Hooking up an e-paper display to my Raspberry Pi

Recently I’ve started experimenting with a Raspberry Pi. This small device is a small linux computer almost the size of a creditcard, and costing just 40 euro. It comes with all basic connections you need like network connection, 2 USB ports for keyboard or other peripherals, an HDMI outlet and a general purpose bus for connecting LED’s, servo motors and all kinds of other electronics. This makes it a very accessible and great tool to build amazing prototypes or just play around.

When you dive into it, you will see there’s a quickly growing community of young and older people playing around with the Raspberry Pi and the more mature Arduino board, and building all kinds of cool projects (sending them to space for example). I got mine in May, and during the summer I found some time to do some experiments.

My first goal was to attach an E-paper display to test if it could be used as an outdoor sports display. E-paper is a great technology, and I expect a lot from it. It uses very little energy (only to change the screen), it is light and flexible, and great for outdoor activities due to it’s high readability  A disadvantage is that the technology is still quite closed and difficult to get. Despite the fact that e-readers are pretty common nowadays, you can’t just order your own custom E-paper display.

Luckily, I found these guys from Embedded Artists that offer an affordable E-paper display which is relatively easy to connect to a Pi, and with help from the rePaper project it only took me a few evenings to get it working. And although the shot below shows my first success, with the right font settings the screen is really clear and (using a single refresh) also suited for displaying dynamic content.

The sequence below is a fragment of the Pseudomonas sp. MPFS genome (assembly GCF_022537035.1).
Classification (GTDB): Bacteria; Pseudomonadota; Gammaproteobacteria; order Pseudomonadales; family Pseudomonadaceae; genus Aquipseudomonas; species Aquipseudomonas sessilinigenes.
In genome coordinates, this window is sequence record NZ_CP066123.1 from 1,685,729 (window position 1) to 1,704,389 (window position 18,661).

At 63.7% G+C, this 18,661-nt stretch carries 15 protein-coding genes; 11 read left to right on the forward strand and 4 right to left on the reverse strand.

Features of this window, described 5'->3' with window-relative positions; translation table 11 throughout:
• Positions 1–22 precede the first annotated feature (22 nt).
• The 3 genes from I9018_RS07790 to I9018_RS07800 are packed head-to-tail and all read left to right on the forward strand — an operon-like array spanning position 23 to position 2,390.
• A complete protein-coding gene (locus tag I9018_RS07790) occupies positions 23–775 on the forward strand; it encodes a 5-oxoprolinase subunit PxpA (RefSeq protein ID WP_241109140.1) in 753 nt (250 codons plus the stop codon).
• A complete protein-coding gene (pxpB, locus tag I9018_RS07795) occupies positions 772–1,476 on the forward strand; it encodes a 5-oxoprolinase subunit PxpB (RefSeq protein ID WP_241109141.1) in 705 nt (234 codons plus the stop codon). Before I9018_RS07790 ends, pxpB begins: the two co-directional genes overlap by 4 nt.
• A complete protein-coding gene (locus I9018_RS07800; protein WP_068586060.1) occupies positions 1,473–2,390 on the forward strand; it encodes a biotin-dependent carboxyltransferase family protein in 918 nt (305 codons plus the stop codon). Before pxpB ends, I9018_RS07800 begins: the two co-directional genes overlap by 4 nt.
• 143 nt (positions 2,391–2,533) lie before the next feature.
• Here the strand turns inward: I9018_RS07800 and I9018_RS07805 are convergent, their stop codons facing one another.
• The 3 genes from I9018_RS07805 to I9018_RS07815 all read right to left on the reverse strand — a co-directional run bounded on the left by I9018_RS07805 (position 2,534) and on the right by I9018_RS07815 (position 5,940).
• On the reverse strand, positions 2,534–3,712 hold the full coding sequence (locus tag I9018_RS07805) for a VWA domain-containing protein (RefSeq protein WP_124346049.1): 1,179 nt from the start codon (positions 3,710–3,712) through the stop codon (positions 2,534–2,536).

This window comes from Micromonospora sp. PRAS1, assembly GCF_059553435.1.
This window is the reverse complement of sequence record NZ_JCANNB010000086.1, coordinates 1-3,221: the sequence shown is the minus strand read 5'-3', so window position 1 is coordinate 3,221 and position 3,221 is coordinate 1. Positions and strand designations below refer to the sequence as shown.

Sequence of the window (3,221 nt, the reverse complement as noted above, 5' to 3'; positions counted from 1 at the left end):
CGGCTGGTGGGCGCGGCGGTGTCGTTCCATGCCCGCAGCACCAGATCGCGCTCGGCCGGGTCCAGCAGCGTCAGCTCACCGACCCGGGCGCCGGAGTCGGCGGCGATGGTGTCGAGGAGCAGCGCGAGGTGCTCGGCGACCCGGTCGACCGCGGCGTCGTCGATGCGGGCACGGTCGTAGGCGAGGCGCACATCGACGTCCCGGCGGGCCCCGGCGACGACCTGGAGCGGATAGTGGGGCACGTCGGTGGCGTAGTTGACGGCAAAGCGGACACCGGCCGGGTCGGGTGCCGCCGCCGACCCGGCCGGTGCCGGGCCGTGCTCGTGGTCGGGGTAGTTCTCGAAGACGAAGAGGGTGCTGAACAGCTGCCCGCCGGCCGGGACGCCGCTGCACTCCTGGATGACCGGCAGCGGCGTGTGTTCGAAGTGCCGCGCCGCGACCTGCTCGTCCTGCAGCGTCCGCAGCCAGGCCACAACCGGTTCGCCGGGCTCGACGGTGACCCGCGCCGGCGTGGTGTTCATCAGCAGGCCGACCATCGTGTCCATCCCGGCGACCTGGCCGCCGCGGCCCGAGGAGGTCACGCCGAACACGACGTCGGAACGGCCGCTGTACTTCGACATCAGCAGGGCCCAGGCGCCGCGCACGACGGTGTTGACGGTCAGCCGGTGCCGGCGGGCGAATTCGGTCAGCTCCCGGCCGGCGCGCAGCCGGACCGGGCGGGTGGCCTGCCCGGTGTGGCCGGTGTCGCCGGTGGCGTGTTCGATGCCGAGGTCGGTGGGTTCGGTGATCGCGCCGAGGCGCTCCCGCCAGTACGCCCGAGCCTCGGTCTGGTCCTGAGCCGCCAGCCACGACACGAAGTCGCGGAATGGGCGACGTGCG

The board form Embedded Artists comes with some demo code in C, that switches between two images. The best way to start is to study and understand this code, and use that knowledge as a base for your own code. As you might expect, operation of the screen is quite low-level, and I would highly recommend to study the explanation of the COG-process on the rePaper site before diving into the code. Trust me, it will save you a lot of time.

When that is done, you will need to write code that converts your input to a 1-bit black&white image. I ended up using a C library called MagickWand, which (after brushing up my C skills) made it actually pretty easy to display some simple text.

My next goal is to connect some sensors using Bluetooth LTE. I hope to share an update on that pretty quickly.

  1. vvdt posted this